BabiesScience

Parenting Research: Babylaughs

A few years ago, right after the MTV show Jersey Shore had become a certifiable pop culture phenomena, I was sitting around talking about Snooki with a few coworkers.  Their manager stopped by, and when she was heard what we were talking about, she immediately jumped in.  “I watch that show every week with my kids!” she exclaimed.  Now I have to admit, this surprised me.  She was in her mid-50s, and was most certainly not MTVs target audience.  Why did this show about 20 somethings being ridiculous intrigue her so much?  “Well, to be honest, I don’t really care about the show” she said.  “But my son…well it makes him laugh really hard.  He sounds just like he did when he was a little kid. He just giggles right down to his toes.  He’s 24, I haven’t heard him laugh like that in years…I’d sit through anything to hear him do that.  Someday you’ll have kids, you’ll see.  The laugh, you never forget it.”

 

Now that I have a son of my own, I get it.  At 16 months, my son has only a few dozen words in his repertoire, but to me his laugh conveys everything that is beautiful in this world.  There is almost no goofy action I won’t repeat until I drop if it gets him laughing.  I’ve impersonated Grover (neeeeeeeeeeeear…..faaaaaaaaaaaaaaaar) until I was dizzy, played all sorts of hide and surprise games, sang goofy songs, repeated made up words (yuckaluck is the current fav), and done all sorts of other things just to catch some of that coveted baby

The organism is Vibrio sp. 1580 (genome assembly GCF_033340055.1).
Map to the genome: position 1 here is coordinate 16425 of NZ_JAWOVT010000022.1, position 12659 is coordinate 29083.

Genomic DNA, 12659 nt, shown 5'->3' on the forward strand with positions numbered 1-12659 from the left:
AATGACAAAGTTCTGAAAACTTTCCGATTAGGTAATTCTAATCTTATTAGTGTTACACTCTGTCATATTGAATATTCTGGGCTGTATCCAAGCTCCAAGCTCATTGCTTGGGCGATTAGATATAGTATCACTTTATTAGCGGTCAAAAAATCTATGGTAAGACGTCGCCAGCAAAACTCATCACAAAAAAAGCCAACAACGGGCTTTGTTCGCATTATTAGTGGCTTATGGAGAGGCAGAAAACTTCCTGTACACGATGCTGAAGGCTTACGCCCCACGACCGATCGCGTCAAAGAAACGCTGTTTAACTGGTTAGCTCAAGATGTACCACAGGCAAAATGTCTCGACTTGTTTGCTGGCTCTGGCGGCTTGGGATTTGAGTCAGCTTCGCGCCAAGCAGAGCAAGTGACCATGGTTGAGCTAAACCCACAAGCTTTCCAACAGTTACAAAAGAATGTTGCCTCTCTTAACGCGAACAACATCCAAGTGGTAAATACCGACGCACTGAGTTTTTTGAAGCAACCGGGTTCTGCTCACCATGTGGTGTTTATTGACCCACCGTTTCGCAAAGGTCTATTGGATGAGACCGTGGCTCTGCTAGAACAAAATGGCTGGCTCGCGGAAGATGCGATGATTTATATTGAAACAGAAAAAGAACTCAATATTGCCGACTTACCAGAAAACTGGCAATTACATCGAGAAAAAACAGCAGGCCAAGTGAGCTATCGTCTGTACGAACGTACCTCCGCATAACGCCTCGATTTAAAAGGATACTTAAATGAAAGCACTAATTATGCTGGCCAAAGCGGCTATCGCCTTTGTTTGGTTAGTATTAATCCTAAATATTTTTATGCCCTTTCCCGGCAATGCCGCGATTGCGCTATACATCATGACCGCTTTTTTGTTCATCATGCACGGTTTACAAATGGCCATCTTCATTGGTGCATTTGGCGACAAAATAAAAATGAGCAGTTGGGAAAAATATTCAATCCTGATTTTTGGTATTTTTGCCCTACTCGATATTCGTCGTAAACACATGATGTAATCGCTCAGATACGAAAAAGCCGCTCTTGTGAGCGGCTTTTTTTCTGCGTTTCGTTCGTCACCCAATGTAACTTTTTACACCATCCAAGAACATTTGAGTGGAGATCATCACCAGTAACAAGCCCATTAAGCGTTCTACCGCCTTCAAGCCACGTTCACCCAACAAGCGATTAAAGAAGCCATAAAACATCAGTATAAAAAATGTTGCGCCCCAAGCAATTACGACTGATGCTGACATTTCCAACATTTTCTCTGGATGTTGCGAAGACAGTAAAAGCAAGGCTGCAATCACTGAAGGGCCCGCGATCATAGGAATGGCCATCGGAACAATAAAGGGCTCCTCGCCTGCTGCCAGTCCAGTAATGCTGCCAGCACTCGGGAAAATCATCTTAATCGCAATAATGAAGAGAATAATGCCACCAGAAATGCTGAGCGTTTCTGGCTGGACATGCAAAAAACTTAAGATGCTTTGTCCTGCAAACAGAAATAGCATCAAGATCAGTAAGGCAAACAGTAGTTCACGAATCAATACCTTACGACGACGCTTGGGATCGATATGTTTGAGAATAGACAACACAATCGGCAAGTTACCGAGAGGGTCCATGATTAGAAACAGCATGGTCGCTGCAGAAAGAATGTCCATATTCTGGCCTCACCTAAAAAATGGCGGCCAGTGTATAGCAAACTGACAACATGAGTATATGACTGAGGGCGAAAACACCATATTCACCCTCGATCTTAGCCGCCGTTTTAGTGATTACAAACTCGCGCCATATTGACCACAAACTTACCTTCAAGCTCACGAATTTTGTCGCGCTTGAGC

laughter.

I’m not alone in my obsession either: typing “baby laugh” in to YouTube gets 1.4 million video results and the “Baby Laughing at Ripping Paper” video has over 64 million views.  I don’t think many would dispute that the sound of a baby laughing is one of the most universally enjoyable auditory experiences out there.  But does baby laughter convey the same thing that adult laughter does?  Or is there more going on here?  That’s what Casper Addyman, who runs the Baby Laughter project at Birkbeck, University of London and the folks at BabyLaughter.net are trying to find out.  From their blog:

The laughter of tiny babies is not just a phenomenally popular theme for YouTube videos, it is also a fantastic window into the workings of the human brain. You can’t laugh unless you get the joke and neither can your baby. At Birkbeck Babylab we study how babies learn about the world. We believe that studying early laughter in detail will throw new light on the workings of babies’ brains, as well as offering new insights into the uniquely human characteristic that is humour.

The site itself is great for anyone interested in humor and human development.  It’s got a blog where they report on various findings of their research, an archive of videos of babies laughing, and parents with children under 2.5 are invited to take part in their research.  Since I don’t live in England, I took the survey.  You answer questions about your family, when your child started to laugh, what makes them laugh, and what your baby does that makes YOU laugh.  I love the thought that such a sweet and adorable phenomena could have interesting neurological and developmental roots, and was definitely excited to contribute to this research in some small way.  If you meet the criteria, I encourage you to check it out too.  If not, their cache of baby laugh videos is good for what ails you.

What goofy things do/did you do to get your baby to laugh?

Featured Image by ECohen

Image by Daniela Goulart

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Bethany

Bethany

Bethany is a perpetual student who just won't stop taking classes. She's gone from engineering to psych and family systems to applied statistics, and is really fascinated by how people feel about numbers. She blogs about this over at Graph Paper Diaries, and experimenting with contingency tables at Two Ways to Be Wrong.

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